AOL Officially Says AIM Users Have No Privacy
from the how-nice-of-them dept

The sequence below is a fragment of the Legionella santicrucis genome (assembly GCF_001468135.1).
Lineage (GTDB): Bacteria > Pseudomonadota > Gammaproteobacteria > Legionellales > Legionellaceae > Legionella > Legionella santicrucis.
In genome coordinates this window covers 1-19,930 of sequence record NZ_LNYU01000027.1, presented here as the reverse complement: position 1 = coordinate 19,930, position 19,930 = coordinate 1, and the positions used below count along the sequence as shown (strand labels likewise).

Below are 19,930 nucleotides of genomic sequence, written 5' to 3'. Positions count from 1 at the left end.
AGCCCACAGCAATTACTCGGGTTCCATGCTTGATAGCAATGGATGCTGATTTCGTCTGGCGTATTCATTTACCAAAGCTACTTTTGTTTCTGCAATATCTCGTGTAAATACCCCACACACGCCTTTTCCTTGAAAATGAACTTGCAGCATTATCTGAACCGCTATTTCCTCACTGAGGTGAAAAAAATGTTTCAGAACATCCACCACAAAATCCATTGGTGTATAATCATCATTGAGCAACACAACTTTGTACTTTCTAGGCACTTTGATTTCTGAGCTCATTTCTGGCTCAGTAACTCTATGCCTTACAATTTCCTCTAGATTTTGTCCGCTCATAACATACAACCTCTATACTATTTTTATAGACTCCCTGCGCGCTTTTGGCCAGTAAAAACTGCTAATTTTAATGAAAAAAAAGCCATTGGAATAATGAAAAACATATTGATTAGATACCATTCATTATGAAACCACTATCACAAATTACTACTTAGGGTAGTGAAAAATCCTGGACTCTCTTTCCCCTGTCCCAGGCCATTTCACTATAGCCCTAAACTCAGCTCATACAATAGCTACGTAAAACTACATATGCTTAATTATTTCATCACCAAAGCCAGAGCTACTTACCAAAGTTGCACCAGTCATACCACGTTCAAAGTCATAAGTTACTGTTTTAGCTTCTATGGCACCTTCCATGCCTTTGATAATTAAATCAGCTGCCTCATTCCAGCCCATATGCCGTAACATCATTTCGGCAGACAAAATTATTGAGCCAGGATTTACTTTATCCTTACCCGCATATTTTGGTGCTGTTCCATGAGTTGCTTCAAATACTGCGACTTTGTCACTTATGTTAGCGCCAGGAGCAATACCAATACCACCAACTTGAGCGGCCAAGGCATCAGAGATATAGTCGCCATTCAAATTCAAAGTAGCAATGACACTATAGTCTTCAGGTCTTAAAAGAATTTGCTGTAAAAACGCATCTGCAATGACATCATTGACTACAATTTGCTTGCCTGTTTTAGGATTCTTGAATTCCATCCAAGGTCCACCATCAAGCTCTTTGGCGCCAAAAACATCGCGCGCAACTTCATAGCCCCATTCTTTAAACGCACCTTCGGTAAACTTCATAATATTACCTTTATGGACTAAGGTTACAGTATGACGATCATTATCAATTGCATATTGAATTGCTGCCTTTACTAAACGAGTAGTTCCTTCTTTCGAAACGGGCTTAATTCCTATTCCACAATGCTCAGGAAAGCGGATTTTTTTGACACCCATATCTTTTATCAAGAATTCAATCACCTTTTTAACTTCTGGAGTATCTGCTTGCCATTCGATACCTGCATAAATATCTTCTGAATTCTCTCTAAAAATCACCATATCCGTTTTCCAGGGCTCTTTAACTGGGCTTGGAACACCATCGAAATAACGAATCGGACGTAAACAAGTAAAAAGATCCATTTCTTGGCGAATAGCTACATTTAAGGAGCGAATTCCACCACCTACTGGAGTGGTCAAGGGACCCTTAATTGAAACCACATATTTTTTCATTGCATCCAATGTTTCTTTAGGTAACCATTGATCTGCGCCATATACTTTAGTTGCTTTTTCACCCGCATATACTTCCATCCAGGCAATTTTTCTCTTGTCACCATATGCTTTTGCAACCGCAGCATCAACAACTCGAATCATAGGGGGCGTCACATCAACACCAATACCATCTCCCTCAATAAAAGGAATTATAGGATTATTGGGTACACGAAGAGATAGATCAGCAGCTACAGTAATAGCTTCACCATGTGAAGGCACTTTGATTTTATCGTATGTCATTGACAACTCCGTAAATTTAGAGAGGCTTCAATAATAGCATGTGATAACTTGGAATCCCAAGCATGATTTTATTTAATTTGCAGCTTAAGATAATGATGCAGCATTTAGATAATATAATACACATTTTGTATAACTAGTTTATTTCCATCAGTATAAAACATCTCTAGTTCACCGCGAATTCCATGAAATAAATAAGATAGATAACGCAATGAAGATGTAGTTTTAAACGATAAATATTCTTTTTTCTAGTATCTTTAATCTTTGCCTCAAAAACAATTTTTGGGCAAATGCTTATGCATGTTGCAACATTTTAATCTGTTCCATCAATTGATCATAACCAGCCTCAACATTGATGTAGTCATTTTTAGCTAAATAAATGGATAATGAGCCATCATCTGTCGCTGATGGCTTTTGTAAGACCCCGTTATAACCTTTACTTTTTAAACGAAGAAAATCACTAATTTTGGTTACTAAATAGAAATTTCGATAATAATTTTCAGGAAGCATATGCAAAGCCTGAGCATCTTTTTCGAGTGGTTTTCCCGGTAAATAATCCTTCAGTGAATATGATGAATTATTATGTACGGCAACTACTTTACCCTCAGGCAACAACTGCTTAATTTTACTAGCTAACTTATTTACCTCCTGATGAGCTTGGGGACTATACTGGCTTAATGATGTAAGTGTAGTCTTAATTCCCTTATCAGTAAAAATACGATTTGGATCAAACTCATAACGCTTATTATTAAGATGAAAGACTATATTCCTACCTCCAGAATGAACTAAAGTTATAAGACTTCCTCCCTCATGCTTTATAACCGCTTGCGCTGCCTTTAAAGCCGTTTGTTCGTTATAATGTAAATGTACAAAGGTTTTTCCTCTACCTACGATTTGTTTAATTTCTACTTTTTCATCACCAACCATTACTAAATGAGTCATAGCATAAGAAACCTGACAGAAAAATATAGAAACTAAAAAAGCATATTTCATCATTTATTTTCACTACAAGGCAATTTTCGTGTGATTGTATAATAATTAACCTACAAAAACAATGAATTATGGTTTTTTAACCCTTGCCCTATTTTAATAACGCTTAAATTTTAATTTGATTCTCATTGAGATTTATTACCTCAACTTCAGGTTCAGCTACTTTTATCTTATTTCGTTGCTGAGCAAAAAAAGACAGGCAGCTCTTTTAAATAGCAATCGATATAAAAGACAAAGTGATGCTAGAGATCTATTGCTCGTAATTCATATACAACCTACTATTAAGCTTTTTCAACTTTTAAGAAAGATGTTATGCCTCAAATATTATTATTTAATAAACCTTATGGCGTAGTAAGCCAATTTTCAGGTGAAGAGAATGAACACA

While it’s likely that many people already suspected that using AOL’s instant messaging product, AIM, you were opening yourself up to all sorts of privacy breaches, most of those people probably didn’t realize that this was officially condoned and promoted by AOL in their terms of service. Well, to be fair, it’s only in their “new” terms of service for AIM (though, it applies to anyone who downloaded the product in the last year), which states: “You waive any right to privacy. You waive any right to inspect or approve uses of the content or to be compensated for any such uses.” At least they come right out and say it, rather than hiding it behind legal speak. Update: AOL has responded to the story — but seem to miss the point. All they say is that AOL doesn’t read what you say — even though the TOS say they can. Also, they claim that this isn’t “new” but has been in place since last year (which makes sense, since that’s when the terms apply to). Of course, that doesn’t actually make the TOS any less of an issue. If AOL isn’t violating your privacy, why should they make you give up those rights? Update again: And, now, they’re saying the “you have no privacy” statement only refers to public posts on public forums — which actually does make sense, though seems to be implied from the fact that those forums are “public.” Either way, it’s beginning to sound like this is much ado about nothing.